The thinking hand

Galileo, Galilei, Phases lunaires, 1610

Galileo, Galilei, Phases lunaires, 1610

Many scientific advances based on a rational demonstration to support observation and experimentation are illustrated to help communicate the ideas behind them. Digital imagery excels in this field, but it may eclipse the specific logic of the drawing in which the hand produces an explicit bond between an idea and its related image.

In an anthology of texts called Penser l’image, edited by Emmanuel Alloa, art historian Horst Bredekamp introduces and appraises five cases of great scholars illustrating their ideas with their very own, hand drawn illustrations (with one exception). All have proved key, not only for their educational value but for the public’s appreciation of the knowledge contained therein. Said scholars include Galileo (1564-1642), Leibniz (1646-1716), Darwin (1809-1882), physicist and philosopher Ernst Mach (1838-1916) and Francis Crick (1916-2004) whose wife illustrated the discovery he made with J.D. Watson, – the structure of DNA no less, instantly memorable as a drawing of the double-helix.

Bredekamp’s point is to demonstrate that these illustrations are not just drawings but reveal the author’s specific mindset. The drawing transforms complex reasoning into a stylised image that makes the reasoning underlying it easy to grasp straightaway because it is visual. The specific logic of the image, intelligible and educational, is inherent in the nature of drawing, the motifs and lines acting as intercessors between scholarly abstraction and something that can be understood by everyone: they play a constructive role in shaping the findings and insights they illustrate. These lines unravel a chain of thought processes. And this all comes to light when the hand draws the scientific image down on paper.

An experienced illustrator, Galileo backed his observations of the changing phases of the moon with drawings – and watercolours – and the rugged dips and troughs on its surface packed a dramatic visual punch. They were at odds with previous notions of the Cosmos from Antiquity that portrayed stars as being flat, spherical and devoid of any projections. An average illustrator, Leibniz drew a garter knot (to keep stockings and pants up during an age when children, women and men wore them), unravelling the mysteries of how to tie one. The image made the steps involved in doing this easy to follow: by looking at the image, tying the knot with your own hands is rendered simple. It facilitated comprehension of the rationale behind the process. Darwin, also not particularly gifted at drawing, packed a massive punch when he illustrated his discoveries relating to the evolution of the species, firstly by drawing a coral, the branches of which were a metaphor for the evolutionary process in comparison to a tree, whose branches seemed to signify evolution directed towards some kind of finality – it is nevertheless this diagram of the arborescent coral of life and the natural selection process contained therein that history has retained… Ernst Mach, the less well known scholar on the list, had drawn the field of vision from his own eye in a way that distinguished the view from proprioception and his slightly clumsy sketch explains with great intellectual skill the two dynamics involved when looking outwards coupled with a perception that, conversely, implies introspection. Finally we have the famous DNA double-helix spiral. The latter, according to Bredekamp, draws its subconscious origins in the Renaissance, when Benvenuto Cellini and Albrecht Dürer distinguished the serpentine ‘S’ shape  as being a copy of nature on the one hand, and a cerebral action on the other. This drawing turns reality into a dynamic line that expresses a thought process in which this reality is understood without recopying it: this curved line expresses it via its flexibility « because you can pull it this way and that as desired » wrote Dürer. Bredekamp adds examples of other artists including painters William S. Hogarth and Paul Klee and scientists who paid tribute to the genius of the serpentine line – Odile Crick’s double-helix becoming an icon of the natural sciences.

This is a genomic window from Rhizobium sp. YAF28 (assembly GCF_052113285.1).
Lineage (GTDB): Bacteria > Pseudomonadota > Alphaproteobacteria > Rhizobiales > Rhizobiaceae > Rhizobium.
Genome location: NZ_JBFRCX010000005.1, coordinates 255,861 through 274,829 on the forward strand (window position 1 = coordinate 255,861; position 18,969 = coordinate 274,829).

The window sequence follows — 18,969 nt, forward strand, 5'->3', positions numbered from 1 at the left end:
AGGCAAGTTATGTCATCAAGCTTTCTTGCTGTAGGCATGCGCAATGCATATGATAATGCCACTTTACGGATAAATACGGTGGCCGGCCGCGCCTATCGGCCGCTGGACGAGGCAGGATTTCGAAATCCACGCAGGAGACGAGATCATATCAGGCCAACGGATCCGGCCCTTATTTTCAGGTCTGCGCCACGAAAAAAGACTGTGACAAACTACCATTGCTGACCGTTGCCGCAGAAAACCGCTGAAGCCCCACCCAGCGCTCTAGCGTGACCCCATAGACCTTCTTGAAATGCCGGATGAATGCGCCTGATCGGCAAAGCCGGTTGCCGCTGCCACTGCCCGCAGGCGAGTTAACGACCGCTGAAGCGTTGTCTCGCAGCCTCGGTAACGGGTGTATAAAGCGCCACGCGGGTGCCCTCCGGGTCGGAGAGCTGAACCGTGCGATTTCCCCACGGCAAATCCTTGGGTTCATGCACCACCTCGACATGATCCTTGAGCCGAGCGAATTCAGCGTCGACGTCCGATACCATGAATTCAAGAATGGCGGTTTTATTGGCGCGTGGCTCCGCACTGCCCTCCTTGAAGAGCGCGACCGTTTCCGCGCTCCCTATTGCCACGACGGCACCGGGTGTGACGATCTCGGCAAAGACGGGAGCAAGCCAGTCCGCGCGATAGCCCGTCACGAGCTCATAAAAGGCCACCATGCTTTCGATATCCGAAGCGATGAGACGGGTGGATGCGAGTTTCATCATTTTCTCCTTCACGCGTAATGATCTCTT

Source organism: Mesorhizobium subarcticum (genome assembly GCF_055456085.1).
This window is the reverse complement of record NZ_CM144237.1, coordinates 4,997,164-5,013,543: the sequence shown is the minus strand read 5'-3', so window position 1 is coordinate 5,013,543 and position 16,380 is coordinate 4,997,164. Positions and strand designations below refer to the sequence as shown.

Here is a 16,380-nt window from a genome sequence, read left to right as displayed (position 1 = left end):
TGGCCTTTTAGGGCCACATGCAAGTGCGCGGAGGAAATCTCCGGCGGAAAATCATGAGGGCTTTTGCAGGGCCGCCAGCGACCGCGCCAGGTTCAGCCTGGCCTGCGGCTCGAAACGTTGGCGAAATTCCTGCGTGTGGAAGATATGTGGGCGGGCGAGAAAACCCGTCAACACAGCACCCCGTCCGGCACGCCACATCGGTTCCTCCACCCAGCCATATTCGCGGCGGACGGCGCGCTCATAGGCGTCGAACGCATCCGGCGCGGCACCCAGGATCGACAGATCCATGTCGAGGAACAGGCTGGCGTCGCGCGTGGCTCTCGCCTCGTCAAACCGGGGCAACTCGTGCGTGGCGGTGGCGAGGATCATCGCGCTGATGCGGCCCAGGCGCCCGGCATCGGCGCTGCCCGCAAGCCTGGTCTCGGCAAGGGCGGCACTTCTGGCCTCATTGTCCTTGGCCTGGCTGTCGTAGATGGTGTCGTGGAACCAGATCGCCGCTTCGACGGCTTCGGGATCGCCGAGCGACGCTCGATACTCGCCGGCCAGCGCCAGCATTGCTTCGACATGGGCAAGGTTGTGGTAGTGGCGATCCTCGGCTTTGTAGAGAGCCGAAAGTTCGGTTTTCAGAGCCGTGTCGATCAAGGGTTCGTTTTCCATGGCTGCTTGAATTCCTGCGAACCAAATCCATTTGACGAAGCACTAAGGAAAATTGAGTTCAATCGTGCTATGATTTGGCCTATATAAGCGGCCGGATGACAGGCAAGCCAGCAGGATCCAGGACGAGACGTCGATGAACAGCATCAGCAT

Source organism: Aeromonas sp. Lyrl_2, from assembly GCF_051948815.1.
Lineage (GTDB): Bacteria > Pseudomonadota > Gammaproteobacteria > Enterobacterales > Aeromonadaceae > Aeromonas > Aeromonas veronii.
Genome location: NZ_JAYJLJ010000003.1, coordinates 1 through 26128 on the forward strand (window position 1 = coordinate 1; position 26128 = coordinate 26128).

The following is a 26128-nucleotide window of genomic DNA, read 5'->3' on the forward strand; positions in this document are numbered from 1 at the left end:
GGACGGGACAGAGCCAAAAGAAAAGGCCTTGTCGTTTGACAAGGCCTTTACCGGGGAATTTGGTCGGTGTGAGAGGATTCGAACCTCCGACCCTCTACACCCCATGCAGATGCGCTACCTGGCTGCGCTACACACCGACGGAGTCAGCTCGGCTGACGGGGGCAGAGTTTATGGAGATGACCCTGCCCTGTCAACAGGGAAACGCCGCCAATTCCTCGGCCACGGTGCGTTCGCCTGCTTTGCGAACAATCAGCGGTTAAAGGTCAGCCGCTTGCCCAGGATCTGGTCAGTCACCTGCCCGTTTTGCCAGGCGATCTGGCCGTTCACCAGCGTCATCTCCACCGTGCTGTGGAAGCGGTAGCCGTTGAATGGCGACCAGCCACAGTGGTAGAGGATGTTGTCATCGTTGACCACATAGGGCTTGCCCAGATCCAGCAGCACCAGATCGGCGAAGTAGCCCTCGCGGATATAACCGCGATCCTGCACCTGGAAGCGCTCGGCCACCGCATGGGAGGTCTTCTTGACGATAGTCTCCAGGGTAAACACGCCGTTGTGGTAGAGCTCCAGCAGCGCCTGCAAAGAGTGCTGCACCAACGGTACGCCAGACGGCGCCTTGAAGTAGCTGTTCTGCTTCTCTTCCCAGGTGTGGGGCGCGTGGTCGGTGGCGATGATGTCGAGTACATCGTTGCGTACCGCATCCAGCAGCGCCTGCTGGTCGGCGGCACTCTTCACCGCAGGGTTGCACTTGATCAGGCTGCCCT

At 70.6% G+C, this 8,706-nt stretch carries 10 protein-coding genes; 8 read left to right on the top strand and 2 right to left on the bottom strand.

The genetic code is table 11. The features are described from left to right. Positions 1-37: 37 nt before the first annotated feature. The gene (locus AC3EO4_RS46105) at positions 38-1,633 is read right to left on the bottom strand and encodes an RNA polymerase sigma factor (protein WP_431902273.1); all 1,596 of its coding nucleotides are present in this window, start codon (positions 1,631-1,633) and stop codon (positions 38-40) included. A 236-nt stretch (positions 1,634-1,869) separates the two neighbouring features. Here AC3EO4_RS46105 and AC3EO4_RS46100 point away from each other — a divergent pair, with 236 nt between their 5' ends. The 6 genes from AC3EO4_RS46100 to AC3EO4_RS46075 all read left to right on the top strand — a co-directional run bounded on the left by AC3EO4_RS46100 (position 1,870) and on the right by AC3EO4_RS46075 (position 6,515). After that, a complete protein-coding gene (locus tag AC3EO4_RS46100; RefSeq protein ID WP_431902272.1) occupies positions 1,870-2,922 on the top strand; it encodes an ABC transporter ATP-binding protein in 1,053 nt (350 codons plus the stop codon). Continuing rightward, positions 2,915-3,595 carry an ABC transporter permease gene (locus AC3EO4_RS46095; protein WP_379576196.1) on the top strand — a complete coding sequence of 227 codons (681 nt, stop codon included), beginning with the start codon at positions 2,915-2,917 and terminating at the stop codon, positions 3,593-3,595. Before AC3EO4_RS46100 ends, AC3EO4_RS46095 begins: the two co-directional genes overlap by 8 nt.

Horst Bredekamp invites further work by art historians on technical drawings, as they cannot be replaced by any digital imagery or other assisted drawing software, just completed by them. The reason for this is because drawing by hand involves the dynamics of the thought process of the illustrator. These thought processes are passed down on paper by the movement of the illustrator’s hand. The thinking hand therefore truly is a conduit between the world of the abstract and the real world outside it.